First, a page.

On August 25th, 1974, Mr. Rosendo Radilla Pacheco was illegally detained at a military roadblock and was last seen at the former military barrack of Atoya de Alvarez in the southern state of Guerrero, Mexico. Rosendo Radilla was a prominent and beloved social leader in the municipality of Atoyac de Alvarez, where he contributed to the health and education of his community and also served as the municipal president. Thirty-four years later, his whereabouts remain unknown.
In Mexico during the 1970s and 1980s, numerous violations of human rights by state authorities were committed. This formed a state policy resulting in the increment of crimes against humanity, which remain today in total impunity. Part of this state policy involved persecution and arbitrary arrests of political opponents, mainly activists and social leaders. This period in history has been is recognized as the so-called ‘’dirty war’’. The detainment of Mr. Rosendo Radilla took place within this context.
The detention and subsequent forced disappearance of Mr. Radilla Pacheco was publicly denounced by his family when the acts took place and was later legally denounced before national law enforcement authorities. The investigation was carried out by the National Commission of Human Rights, which concluded in a special report published in 2001 together with the ‘’Recommendation 26/2001.’’ The preliminary investigation by the Secretariat of the Special Prosecutor’s Office, created during Mexico’s democratic transition did not clarify the crimes of the past. Indeed, the Prosecutor’s Office closed unexpectedly on November 30th, 2006. Currently, the research is led by the General Coordination for Investigation, under the authority of the Investigation Attorney Specialized in Federal Crimes of the General Procurator of the Republic.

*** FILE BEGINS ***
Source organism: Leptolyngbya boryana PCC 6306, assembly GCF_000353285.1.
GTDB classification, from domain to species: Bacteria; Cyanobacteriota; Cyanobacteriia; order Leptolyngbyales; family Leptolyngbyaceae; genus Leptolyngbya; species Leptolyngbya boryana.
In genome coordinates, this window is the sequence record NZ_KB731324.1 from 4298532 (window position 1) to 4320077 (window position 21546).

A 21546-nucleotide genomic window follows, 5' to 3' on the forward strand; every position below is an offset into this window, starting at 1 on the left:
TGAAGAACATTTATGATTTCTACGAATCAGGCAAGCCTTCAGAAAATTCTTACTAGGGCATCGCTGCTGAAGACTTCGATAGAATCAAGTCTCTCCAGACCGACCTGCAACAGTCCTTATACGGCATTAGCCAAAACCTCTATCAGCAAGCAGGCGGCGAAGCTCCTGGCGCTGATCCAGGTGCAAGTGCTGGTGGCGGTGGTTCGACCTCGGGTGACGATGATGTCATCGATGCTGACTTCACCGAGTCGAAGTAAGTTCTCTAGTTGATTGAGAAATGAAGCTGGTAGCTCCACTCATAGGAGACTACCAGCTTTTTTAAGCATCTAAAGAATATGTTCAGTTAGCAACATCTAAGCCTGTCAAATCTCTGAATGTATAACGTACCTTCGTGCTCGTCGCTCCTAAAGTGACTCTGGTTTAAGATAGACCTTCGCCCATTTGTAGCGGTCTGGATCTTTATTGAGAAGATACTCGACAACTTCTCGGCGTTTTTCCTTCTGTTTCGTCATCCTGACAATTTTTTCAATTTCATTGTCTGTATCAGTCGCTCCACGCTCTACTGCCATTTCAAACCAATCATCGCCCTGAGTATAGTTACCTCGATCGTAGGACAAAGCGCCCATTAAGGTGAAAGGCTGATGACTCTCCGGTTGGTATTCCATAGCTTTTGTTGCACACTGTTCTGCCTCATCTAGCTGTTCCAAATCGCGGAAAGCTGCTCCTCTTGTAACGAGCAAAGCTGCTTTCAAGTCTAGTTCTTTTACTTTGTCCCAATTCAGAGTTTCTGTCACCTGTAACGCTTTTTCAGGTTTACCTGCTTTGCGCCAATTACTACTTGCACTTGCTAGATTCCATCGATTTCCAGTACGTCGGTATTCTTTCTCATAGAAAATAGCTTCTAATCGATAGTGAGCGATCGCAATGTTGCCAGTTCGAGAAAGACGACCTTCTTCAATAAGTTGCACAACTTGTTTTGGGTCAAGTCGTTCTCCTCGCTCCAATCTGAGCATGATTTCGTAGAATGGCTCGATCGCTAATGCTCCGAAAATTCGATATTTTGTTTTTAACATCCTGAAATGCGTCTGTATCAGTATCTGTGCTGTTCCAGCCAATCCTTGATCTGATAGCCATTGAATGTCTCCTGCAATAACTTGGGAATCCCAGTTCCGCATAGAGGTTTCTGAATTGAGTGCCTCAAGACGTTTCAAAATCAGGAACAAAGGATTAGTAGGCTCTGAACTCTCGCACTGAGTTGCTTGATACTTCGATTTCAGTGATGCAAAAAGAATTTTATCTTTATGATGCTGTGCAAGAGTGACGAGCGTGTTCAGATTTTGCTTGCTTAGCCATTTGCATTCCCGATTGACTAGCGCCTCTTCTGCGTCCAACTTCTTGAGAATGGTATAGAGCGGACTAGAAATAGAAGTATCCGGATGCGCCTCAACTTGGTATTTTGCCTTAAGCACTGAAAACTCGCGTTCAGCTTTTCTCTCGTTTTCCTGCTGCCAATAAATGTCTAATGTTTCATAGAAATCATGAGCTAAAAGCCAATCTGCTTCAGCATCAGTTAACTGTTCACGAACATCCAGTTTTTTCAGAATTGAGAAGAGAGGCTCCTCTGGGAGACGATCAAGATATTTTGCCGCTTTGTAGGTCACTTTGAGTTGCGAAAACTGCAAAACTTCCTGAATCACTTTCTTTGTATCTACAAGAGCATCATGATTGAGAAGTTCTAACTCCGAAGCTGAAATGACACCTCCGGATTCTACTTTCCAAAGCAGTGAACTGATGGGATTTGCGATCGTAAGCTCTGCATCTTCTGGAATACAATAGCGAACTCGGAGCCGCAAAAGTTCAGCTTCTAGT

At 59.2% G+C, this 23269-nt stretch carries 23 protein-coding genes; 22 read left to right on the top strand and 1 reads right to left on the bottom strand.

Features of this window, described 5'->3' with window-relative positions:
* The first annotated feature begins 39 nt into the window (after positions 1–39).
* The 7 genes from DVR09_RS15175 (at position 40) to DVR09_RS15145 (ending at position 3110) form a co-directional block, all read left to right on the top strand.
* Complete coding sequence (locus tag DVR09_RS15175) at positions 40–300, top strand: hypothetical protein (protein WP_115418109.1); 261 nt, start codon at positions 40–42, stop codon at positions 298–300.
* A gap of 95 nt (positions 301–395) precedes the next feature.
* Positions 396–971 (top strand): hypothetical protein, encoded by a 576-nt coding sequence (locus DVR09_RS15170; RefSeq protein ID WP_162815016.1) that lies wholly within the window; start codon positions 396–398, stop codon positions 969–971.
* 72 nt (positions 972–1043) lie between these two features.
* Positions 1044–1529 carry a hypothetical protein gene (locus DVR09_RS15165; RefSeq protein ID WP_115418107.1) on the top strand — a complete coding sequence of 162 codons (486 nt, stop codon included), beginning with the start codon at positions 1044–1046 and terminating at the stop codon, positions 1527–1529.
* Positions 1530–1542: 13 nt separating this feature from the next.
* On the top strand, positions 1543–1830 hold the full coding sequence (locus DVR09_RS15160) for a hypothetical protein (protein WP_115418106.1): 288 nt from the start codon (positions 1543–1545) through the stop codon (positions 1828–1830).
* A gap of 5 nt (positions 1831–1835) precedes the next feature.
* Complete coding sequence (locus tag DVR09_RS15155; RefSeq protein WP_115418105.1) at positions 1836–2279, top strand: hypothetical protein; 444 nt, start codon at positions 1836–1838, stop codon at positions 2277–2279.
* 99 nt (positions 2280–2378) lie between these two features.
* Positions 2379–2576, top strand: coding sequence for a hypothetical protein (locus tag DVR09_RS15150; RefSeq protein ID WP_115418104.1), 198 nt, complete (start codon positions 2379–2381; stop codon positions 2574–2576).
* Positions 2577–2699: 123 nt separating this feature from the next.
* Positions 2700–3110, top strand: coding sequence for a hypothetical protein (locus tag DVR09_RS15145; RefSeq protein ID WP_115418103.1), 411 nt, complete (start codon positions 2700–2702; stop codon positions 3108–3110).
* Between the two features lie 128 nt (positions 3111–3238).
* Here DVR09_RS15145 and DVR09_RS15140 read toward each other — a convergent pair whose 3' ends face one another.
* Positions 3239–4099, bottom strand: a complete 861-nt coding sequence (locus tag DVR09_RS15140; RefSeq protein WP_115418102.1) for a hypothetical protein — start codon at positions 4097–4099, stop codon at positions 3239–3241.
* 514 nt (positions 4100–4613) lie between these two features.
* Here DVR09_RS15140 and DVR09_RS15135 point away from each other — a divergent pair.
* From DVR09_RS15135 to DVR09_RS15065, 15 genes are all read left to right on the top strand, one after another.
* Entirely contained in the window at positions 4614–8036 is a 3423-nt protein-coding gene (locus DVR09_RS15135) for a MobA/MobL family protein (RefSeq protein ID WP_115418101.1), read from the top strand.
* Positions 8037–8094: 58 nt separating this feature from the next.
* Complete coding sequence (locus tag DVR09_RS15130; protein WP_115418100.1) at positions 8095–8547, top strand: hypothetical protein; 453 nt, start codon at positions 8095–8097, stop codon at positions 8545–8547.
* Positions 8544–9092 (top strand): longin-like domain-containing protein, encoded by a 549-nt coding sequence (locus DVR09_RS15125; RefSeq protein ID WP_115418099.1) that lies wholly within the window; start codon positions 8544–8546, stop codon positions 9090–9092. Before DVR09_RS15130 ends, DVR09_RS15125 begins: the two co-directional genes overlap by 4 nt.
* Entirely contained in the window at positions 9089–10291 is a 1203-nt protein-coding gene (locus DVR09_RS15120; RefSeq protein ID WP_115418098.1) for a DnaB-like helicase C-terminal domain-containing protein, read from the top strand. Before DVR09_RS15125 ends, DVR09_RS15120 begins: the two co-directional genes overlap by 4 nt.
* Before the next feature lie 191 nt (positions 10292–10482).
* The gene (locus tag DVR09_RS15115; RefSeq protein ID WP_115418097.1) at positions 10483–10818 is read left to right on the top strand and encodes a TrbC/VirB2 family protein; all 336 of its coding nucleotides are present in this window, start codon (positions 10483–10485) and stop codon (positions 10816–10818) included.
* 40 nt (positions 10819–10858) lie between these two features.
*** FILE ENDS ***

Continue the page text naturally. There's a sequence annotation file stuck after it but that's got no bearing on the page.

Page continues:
The Mexican state had the opportunity to bring justice in the present case. In August 2005 the Special Prosecutor transferred the case from a military court to a civil one for reasons of illegal deprivation of liberty through the acts of abduction or kidnapping. Despite the transfer, the process was brought before military courts based on the resolution of its own justice. The representatives filed a defense request against said judgment, which was scrapped under the argument that victims may not respond to the defense to challenge the competence of the military courts. The criminal proceedings followed in the military court against the accused were dismissed because of the death of the accused.
With regards to the whereabouts of the disappeared, in 2008 the diligent search was carried out by scanning and digging 1% of the former military barrack of Atoyac grounds, which did not bring any results.
In the absence of a reply from the Mexican state, on November 15th 2001, the case was presented before the Inter-American Commission of Human Rights (IACHR). After holding a public hearing on the admissibility of the case, on October 21st 2004, the IACHR issued the report of ”Admissibility 65/05’” on October 12th 2005. On July 27th 2007, during the 128th Ordinary Session, the IACHR considered the positions of the parties and approved the report ”Fund 60/07,” in accordance with article 50 of the American Convention on Human Rights.
Through the lack of a effective response from the Mexican state to comply with the recommendations issued in this background report, on March 15th 2008, the IACHR sued the Mexican state before the Inter-American Court of Human Rights for the violation of: the right to personal legal recognition (article 3), right to life (article 4), right to personal integrity (article 5), right to personal liberty (article 7), right to judicial guarantees (article 8) and right to judicial protection (article 25) in connection with the obligation to respect rights (article 1.1). All these rights are established in the American Convention of Human Rights. Representatives of the victims sued the Mexican State, not only for the violation of these established rights, but also for the violations to the Inter-American Convention on forced disappearance.
On July 6th, 2009, the hearing was held before the Inter-American Court of Human Rights. On November 23rd, the IACHR issued a ruling on the case condemning the Mexican state for serious human rights violations. The petitioners of the case are currently in compliance period of the aforementioned ruling.